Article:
As states rapidly work to get COVID-19 vaccines into arms as quickly as possible as viral variants spread, state officials know vaccine rollout plans must focus on equitable distribution to communities of color, especially Black and Latinx communities that have experienced disproportionately high infection rates, hospitalizations, and deaths. However, early data suggests that these populations are receiving vaccines at lower rates than White Americans.
Pharmacies will be a critical venues for vaccine access, and this pharmacy distribution program is expected to build that capacity as the US Centers for Disease Control and Prevention (CDC) and state health directors work together to identity areas of need and ship vaccines to pharmacies in those areas, especially in the early days of the program when distribution is still curtailed by limited vaccine supplies. State officials told NASHP that the selection of pharmacies will be based on their ability to both reach the most vulnerable populations and also align with states’ current distribution phases and priority populations in their vaccination plans.
Tracking and Reporting Race and Ethnicity Data
One of the first steps to ensure equitable access to vaccines is having the data to determine where disparities exist. Forty-eight states and Washington, DC currently collect and share varying levels of vaccine data in publicly available data dashboards. Of these, 26 states and Washington, DC publicly display race and ethnicity data for individuals who have received their vaccines. States report the data slightly differently – which can result in different conclusions about their efforts. They are reporting either:
- Total number of individuals vaccinated by race and ethnicity (for example, Florida and Pennsylvania);
- Percentage of total individuals of each race or ethnicity in the state who have been vaccinated (North Dakota); or
- Percent of total doses that have gone to individuals by each race and ethnicity (Indiana and North Carolina).
While these state trackers provide some insight into who is getting vaccinated, there are limitations in their data – a large percentage of race and ethnicity data is either missing or not reported. Nationwide, race and ethnicity data is missing for nearly half of those vaccinated, compared to age and gender data, which is reported 99.9 and 97 percent of the time, respectively. Even in states that collect and publicly report this data, some report over 50 percent of doses with “unknown” race and ethnicity. Providers will report “unknown” in the race and ethnicity fields either because the providers do not ask for the data, or because the recipients do not provide it. It is unclear why individuals are declining to provide their race and ethnicity, but some experts believe that some concerns may stem from a fear that their demographic data could be misused. For example, immigrants are concerned that getting the vaccine – or providing their data – may negatively affect their immigration status. However, the CDC said that vaccine data cannot be used for immigration enforcement, and that getting the COVID-19 vaccine will not be considered as part of the public charge inadmissibility rule.
Many states are working to improve their data collection and reporting. Some, such as Alabama, are collecting race and ethnicity data but have not yet made it public because it is incomplete. These states are working to collect complete and accurate data before publishing it. Most states that are reporting race and ethnicity data publicly do not require providers to include that information, citing a lack of express permission from the patient or concern that requirements might prevent providers from reporting vaccine doses at all.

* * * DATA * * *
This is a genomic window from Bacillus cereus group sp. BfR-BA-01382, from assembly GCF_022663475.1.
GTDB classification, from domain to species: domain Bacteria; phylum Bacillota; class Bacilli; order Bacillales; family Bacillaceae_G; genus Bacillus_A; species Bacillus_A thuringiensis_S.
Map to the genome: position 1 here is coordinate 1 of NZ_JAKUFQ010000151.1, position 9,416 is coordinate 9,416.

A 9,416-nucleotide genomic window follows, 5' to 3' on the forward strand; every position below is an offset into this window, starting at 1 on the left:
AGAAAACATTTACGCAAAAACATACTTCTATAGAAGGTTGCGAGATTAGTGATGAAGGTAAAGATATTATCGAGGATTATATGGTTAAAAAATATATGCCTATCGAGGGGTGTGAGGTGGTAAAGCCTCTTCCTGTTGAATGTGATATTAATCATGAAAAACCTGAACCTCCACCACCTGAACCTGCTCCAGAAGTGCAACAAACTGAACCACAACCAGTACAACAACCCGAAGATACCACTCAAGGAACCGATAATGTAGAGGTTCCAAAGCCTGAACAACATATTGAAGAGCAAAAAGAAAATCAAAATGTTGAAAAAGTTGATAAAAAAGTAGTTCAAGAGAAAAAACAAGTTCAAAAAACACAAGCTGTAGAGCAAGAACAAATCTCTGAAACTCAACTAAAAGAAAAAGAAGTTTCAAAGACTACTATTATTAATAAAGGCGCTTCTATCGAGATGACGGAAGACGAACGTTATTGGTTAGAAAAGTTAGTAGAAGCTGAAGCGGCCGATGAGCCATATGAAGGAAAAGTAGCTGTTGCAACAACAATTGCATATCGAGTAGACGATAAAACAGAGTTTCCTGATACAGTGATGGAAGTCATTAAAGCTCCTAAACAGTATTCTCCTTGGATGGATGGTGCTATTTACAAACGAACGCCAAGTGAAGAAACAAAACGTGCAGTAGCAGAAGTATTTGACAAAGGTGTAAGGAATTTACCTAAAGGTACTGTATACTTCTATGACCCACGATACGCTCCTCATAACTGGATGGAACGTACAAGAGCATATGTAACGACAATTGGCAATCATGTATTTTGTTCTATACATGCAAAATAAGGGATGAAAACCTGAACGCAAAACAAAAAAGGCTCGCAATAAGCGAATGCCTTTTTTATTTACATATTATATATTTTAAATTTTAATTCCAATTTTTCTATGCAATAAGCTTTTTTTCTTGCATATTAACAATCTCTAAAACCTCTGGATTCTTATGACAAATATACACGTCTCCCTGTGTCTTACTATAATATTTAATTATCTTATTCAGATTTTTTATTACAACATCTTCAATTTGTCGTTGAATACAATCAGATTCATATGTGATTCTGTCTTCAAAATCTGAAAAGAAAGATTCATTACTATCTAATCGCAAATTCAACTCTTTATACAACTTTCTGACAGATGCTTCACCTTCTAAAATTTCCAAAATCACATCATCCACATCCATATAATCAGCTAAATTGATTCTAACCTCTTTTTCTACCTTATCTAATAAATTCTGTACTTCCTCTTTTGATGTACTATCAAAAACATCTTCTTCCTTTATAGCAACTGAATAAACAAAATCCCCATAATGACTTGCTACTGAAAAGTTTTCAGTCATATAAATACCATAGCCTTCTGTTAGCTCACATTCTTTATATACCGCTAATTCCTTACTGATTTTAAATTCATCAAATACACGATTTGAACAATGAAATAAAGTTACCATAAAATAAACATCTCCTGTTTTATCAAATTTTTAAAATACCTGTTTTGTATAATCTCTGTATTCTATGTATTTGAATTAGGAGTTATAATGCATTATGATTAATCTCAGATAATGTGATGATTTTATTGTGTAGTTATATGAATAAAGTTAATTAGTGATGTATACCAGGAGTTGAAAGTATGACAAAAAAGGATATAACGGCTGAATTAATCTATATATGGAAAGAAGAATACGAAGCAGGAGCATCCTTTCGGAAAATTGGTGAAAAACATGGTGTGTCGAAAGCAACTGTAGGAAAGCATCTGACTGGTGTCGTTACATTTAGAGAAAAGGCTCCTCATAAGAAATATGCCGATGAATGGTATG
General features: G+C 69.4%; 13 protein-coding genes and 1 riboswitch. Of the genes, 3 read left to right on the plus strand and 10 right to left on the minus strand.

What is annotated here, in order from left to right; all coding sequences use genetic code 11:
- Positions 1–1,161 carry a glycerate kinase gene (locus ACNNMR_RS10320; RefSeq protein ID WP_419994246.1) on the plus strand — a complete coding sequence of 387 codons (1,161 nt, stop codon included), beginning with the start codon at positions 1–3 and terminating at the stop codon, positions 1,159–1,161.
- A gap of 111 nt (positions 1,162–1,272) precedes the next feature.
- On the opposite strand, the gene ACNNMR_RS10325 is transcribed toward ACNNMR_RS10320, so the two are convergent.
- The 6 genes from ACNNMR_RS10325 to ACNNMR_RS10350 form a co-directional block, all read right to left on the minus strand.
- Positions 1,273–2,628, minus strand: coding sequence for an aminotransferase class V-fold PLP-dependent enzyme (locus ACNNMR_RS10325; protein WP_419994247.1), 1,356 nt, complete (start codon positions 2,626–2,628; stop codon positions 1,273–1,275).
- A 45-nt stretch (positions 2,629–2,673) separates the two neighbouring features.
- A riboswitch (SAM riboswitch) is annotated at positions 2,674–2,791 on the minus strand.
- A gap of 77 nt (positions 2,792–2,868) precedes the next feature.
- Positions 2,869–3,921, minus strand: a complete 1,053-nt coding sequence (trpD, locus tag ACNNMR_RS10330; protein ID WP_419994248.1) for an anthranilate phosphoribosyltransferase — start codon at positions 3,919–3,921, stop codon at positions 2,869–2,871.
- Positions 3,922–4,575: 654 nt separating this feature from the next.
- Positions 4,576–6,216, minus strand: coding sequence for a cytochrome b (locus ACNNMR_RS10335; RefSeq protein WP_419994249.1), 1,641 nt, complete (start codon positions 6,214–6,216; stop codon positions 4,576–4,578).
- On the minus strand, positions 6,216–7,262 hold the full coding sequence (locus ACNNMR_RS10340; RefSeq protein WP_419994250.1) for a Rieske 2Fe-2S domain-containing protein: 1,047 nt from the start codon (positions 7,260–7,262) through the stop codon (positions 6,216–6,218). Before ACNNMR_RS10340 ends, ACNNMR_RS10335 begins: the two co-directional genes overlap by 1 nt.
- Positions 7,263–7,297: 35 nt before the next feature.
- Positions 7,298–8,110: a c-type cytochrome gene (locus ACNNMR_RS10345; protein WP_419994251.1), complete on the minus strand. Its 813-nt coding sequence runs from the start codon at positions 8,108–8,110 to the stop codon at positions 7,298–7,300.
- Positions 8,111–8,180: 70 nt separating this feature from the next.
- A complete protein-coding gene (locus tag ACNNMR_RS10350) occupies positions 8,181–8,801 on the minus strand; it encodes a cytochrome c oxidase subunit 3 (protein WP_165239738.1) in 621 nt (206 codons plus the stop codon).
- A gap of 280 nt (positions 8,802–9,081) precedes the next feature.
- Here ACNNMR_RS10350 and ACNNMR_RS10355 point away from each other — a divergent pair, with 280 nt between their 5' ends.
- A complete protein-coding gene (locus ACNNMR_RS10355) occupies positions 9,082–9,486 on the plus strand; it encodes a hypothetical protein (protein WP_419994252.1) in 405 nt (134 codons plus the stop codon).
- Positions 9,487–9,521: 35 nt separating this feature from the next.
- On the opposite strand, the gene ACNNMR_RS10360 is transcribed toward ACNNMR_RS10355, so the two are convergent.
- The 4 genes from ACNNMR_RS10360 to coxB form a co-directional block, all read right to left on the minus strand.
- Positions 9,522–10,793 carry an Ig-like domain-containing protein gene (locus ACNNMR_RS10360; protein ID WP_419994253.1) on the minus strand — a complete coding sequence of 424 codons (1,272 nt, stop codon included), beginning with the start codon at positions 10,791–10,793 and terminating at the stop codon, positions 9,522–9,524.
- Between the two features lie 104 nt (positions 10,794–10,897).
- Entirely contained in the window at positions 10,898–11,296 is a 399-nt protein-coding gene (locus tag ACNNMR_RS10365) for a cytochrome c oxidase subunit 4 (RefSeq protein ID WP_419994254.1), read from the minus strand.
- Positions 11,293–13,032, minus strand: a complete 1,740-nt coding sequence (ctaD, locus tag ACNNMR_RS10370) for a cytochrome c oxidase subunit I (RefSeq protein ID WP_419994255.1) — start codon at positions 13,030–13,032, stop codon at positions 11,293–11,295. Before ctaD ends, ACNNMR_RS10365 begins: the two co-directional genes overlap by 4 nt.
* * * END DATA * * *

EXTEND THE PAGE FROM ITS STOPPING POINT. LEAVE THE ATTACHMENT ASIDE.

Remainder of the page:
Other states are imposing requirements to improve data. In North Carolina, Department of Health and Human Services Secretary Mandy Cohen pushed to make race and ethnicity a required field in the state’s COVID-19 vaccine registry. According to state officials, North Carolina emphasizes equity as a core value and conducts outreach and training with providers to emphasize the importance of race and ethnicity data. The availability of the data has enabled outreach strategies, such as partnerships with faith leaders.
While requiring providers to upload race and ethnicity data can add to administrative and logistical challenges, collecting the data is critical to ensuring that vaccine outreach and administration are targeted to the communities most in need. If large percentages of race and ethnicity data are missing, ensuring equity in distribution becomes much more difficult.
Locating Clinics in High-Need Areas
Delivering vaccines to underserved communities is key and the new Federal Pharmacy Program helps address this goal. States and local health departments can use preliminary data to identify counties or jurisdictions with disparities and low rates of vaccination uptake to use to target their vaccination efforts.
Rick Palacio, the cochair of Colorado’s COVID-19 Vaccine Equity Taskforce, announced that one of the state’s goals is to hold pop-up vaccination clinics in half of the state’s top 50 census tracts containing low-density, low-income communities. Officials emphasized the importance of using data to determine under-vaccinated areas and tailor communication strategies to reach those residents. The state kicked off this plan by vaccinating more than 10,000 seniors at a mass vaccination event in Denver and plans to expand the initiative as it receives more doses.
Other examples of state efforts to identify and reach underserved areas include:
- Rhode Island is using its hospitalization, death, and case data to target vaccine distribution by geography. Vaccines will be available in community clinics, pharmacies, and housing sites in communities that have been identified as high risk.